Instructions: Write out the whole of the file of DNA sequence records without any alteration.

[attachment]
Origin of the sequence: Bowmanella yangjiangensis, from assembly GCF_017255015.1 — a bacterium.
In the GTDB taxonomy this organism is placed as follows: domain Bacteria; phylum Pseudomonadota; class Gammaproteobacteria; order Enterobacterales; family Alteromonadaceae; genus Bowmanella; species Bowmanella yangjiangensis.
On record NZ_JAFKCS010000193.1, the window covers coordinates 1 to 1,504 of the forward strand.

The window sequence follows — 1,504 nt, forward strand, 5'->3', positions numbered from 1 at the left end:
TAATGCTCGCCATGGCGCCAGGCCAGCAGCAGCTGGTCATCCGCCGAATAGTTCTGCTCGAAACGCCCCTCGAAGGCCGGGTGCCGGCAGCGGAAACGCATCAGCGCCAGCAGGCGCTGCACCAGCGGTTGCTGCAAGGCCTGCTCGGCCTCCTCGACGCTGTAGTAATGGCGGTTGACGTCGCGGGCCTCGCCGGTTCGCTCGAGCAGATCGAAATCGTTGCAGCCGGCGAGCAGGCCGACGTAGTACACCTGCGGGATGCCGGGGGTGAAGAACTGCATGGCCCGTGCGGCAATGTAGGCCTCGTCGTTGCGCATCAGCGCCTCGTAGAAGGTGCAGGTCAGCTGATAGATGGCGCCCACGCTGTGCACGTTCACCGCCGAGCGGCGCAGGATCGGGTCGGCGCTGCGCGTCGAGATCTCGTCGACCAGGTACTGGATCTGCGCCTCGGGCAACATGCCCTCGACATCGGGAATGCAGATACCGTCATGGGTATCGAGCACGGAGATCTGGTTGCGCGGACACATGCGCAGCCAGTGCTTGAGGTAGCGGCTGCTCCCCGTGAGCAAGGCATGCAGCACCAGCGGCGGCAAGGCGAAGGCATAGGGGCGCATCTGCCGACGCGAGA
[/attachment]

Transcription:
Origin of the sequence: Bowmanella yangjiangensis, from assembly GCF_017255015.1 — a bacterium.
In the GTDB taxonomy this organism is placed as follows: domain Bacteria; phylum Pseudomonadota; class Gammaproteobacteria; order Enterobacterales; family Alteromonadaceae; genus Bowmanella; species Bowmanella yangjiangensis.
On record NZ_JAFKCS010000193.1, the window covers coordinates 1 to 1,504 of the forward strand.

The window sequence follows — 1,504 nt, forward strand, 5'->3', positions numbered from 1 at the left end:
TAATGCTCGCCATGGCGCCAGGCCAGCAGCAGCTGGTCATCCGCCGAATAGTTCTGCTCGAAACGCCCCTCGAAGGCCGGGTGCCGGCAGCGGAAACGCATCAGCGCCAGCAGGCGCTGCACCAGCGGTTGCTGCAAGGCCTGCTCGGCCTCCTCGACGCTGTAGTAATGGCGGTTGACGTCGCGGGCCTCGCCGGTTCGCTCGAGCAGATCGAAATCGTTGCAGCCGGCGAGCAGGCCGACGTAGTACACCTGCGGGATGCCGGGGGTGAAGAACTGCATGGCCCGTGCGGCAATGTAGGCCTCGTCGTTGCGCATCAGCGCCTCGTAGAAGGTGCAGGTCAGCTGATAGATGGCGCCCACGCTGTGCACGTTCACCGCCGAGCGGCGCAGGATCGGGTCGGCGCTGCGCGTCGAGATCTCGTCGACCAGGTACTGGATCTGCGCCTCGGGCAACATGCCCTCGACATCGGGAATGCAGATACCGTCATGGGTATCGAGCACGGAGATCTGGTTGCGCGGACACATGCGCAGCCAGTGCTTGAGGTAGCGGCTGCTCCCCGTGAGCAAGGCATGCAGCACCAGCGGCGGCAAGGCGAAGGCATAGGGGCGCATCTGCCGACGCGAGA